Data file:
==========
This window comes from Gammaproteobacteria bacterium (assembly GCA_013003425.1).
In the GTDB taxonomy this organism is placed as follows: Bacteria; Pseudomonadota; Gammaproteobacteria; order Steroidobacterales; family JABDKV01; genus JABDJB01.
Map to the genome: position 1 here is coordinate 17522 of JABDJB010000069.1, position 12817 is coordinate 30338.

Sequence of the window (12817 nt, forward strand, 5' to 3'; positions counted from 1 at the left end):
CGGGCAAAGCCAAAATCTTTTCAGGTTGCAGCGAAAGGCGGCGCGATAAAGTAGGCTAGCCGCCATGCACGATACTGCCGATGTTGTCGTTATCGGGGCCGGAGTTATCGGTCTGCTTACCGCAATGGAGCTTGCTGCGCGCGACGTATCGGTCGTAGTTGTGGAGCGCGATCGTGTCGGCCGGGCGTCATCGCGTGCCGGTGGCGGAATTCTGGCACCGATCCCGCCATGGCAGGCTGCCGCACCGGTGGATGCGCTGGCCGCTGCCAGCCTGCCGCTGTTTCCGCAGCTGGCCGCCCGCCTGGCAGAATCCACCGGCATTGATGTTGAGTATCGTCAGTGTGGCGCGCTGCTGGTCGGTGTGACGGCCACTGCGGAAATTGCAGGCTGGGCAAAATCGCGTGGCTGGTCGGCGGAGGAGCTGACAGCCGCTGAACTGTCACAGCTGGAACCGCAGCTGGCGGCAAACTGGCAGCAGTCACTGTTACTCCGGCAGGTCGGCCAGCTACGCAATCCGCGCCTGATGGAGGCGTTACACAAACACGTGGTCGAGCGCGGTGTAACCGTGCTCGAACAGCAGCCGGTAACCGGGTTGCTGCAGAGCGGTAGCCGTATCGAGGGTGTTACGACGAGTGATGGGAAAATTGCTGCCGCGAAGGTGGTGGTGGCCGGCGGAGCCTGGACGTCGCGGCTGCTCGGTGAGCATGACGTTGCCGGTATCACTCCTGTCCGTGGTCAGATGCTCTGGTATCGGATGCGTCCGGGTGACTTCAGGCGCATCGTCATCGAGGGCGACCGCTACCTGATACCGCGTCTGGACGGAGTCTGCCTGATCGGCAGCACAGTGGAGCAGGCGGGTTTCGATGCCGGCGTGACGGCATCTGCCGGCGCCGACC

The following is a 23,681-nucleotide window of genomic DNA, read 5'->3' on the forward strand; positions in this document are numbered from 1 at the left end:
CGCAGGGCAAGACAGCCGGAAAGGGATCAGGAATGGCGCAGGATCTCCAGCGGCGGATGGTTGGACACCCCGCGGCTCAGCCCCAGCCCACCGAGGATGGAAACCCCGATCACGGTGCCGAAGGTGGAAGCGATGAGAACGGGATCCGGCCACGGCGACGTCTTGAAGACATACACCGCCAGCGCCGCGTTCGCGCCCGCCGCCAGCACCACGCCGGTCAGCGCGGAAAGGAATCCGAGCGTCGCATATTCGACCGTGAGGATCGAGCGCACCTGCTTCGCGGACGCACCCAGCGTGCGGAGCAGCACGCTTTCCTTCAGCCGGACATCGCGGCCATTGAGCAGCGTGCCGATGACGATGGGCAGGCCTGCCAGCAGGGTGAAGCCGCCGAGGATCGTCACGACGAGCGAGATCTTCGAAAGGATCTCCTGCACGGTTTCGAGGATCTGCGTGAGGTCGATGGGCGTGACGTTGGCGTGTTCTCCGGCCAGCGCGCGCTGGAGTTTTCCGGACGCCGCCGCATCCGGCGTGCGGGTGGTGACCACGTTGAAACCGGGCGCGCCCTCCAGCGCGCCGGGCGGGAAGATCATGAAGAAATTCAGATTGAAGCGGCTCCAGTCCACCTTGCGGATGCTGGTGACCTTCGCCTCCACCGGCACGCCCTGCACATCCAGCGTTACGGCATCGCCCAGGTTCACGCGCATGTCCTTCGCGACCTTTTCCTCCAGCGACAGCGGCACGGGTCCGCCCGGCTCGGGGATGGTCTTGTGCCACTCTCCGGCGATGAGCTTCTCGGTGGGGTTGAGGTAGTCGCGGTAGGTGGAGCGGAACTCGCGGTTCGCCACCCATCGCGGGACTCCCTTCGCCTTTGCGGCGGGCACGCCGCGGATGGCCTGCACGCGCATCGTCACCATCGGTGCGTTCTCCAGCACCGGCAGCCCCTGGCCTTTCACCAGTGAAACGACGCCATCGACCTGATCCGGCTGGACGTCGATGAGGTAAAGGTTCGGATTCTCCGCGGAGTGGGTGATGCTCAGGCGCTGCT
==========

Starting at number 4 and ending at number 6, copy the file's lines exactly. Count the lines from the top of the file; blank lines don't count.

Sequence of the window (12817 nt, forward strand, 5' to 3'; positions counted from 1 at the left end):
CGGGCAAAGCCAAAATCTTTTCAGGTTGCAGCGAAAGGCGGCGCGATAAAGTAGGCTAGCCGCCATGCACGATACTGCCGATGTTGTCGTTATCGGGGCCGGAGTTATCGGTCTGCTTACCGCAATGGAGCTTGCTGCGCGCGACGTATCGGTCGTAGTTGTGGAGCGCGATCGTGTCGGCCGGGCGTCATCGCGTGCCGGTGGCGGAATTCTGGCACCGATCCCGCCATGGCAGGCTGCCGCACCGGTGGATGCGCTGGCCGCTGCCAGCCTGCCGCTGTTTCCGCAGCTGGCCGCCCGCCTGGCAGAATCCACCGGCATTGATGTTGAGTATCGTCAGTGTGGCGCGCTGCTGGTCGGTGTGACGGCCACTGCGGAAATTGCAGGCTGGGCAAAATCGCGTGGCTGGTCGGCGGAGGAGCTGACAGCCGCTGAACTGTCACAGCTGGAACCGCAGCTGGCGGCAAACTGGCAGCAGTCACTGTTACTCCGGCAGGTCGGCCAGCTACGCAATCCGCGCCTGATGGAGGCGTTACACAAACACGTGGTCGAGCGCGGTGTAACCGTGCTCGAACAGCAGCCGGTAACCGGGTTGCTGCAGAGCGGTAGCCGTATCGAGGGTGTTACGACGAGTGATGGGAAAATTGCTGCCGCGAAGGTGGTGGTGGCCGGCGGAGCCTGGACGTCGCGGCTGCTCGGTGAGCATGACGTTGCCGGTATCACTCCTGTCCGTGGTCAGATGCTCTGGTATCGGATGCGTCCGGGTGACTTCAGGCGCATCGTCATCGAGGGCGACCGCTACCTGATACCGCGTCTGGACGGAGTCTGCCTGATCGGCAGCACAGTGGAGCAGGCGGGTTTCGATGCCGGCGTGACGGCATCTGCCGGCGCCGACC

The following is a 23,681-nucleotide window of genomic DNA, read 5'->3' on the forward strand; positions in this document are numbered from 1 at the left end: